DIY pickl-it

So there is this huge debate going on in the states about anaerobic fermentation and whether or not mason jars are really an acceptable way to make your own probiotic ferments, and the more I read about it the more I'm convinced I want to try making my probiotic foods in a more 'sealed' environment.

A month or two ago I would have happily paid an extortionate amount to get my hands on a set of pickl-it jars, but nobody would sell me any. Turns out lack of sunlight isn't the only draw back to living in the uk!

In the last week or so, I've stumbled across some rather enlightening posts on Pinterest. My favourite being how to hack a recap mason jar into a DIY pickl-it.

Unfortunately you can't buy recap in the UK either.

It did give me a bit of an idea though, so today the kids and I went to our local home brewing retailer and bought some airlocks and bungs. Total cost for four = £5.20

It turns out kilner jar lids are actually really thin and easy to cut through. So thin in fact, that the lid scrunched up like tin foil when I first tried to drill a hole in the top.

I refined my technique though, so here is my step by step guide to making your own pickl-it (or as dang close as you can get in England) jar.

First draw around the base of your rubber bung (the thinnest end) onto the lid.
Take the lid off the kilner jar and place it on some burned old oven gloves (to protect your work surface).
Next take the smallest flat screw driver you have (we want it to be sharp) and hammer and punch holes around the circle you traced. It's important that you punch holes on opposite sides of the circle, then at the quarter points, then between each of those... Etc... Making sure you don't do all of one side before the other. The idea is to keep the structure as stable as possible whilst you are working so that it doesn't start tearing.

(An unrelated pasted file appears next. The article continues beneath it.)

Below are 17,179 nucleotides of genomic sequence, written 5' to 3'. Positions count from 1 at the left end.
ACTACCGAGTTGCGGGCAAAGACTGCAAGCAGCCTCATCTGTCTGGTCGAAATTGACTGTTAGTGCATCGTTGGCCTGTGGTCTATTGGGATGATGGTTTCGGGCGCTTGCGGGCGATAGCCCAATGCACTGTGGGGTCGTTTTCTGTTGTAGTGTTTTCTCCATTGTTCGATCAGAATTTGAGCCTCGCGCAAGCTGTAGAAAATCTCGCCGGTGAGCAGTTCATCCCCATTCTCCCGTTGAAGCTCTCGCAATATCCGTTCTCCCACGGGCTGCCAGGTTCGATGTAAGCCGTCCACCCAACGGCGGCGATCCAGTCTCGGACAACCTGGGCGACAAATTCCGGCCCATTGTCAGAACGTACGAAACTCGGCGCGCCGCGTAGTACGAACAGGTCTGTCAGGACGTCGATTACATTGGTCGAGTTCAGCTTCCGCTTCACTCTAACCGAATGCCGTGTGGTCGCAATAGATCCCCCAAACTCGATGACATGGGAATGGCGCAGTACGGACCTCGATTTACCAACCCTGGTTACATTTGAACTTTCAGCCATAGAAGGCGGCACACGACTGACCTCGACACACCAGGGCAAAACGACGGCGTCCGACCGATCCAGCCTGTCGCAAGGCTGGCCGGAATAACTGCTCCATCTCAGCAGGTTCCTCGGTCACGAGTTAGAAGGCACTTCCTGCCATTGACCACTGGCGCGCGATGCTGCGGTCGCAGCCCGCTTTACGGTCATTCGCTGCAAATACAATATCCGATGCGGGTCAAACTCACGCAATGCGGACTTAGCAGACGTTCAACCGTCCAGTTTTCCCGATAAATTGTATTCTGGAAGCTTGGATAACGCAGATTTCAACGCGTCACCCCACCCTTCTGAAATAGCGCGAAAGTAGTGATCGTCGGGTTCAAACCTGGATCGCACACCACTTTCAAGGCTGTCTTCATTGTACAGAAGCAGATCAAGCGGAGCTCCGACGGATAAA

Once you've punched all the way around, keep filling in gaps until you've actually punched out a circle.
It should look very rangy and something like this.
Don't worry if its a bit too small for the bung, we're going to make it bigger when we file and you want a snug fit.
Turn the lid over and hammer any sharp bits flat.
Next take a rounded file (I asked my friendly neighbourhood Design Technology teacher. Maybe you have one in your garage? If not, you might need to buy one for this. I can't think of an alternative) and file the edges smooth.
Keep checking if your bung fits, as soon as it fits half way, you can stop filing and just twist/force it in to place.
If you have any gaps, you can fill it with some silicone sealant (I got aquarium sealer from amazon. According to pets at home the silicone does not degrade in water and is non-toxic to all species).

Ta da! My finished, anaerobic fermentation jars!

It was a little time consuming, I'll be honest, but once I got started it was not as hard as I'd imagined it would be. It also provided a great opportunity for Will to have a go with the hammer, and talk about bacteria and the difference between 'aerobic' and 'anaerobic' fermentation. Everyday is a school day!

 Now to try and make some ferments...


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  2. i am just wondering (because i have just bought lots of jars to pickle things with and they are just like these, with the same sort of metal lid) how the airlock makes it any more air tight than it was before it got the airlock? this is a sincere question, not a 'nit-picky' one. i fully expect that there will be a perfectly obvious answer that i just dont yet know :)

  3. Brilliant question!!

    The air lock allows gas exchange out (CO2 bubbles up through the water in the trap) but not in (the liquid is heavier than the air).

    With a normal Kilner jar, you can tighten the lid so that no air comes in or out (but risk pressure building up and making either a fizzy ferment or even an exploding glass jar!) or loosen it off slightly, but you risk it not being air tight.

    Using an airlock means you can tighten the jar so it's definitely sealed, without risking the explosion!


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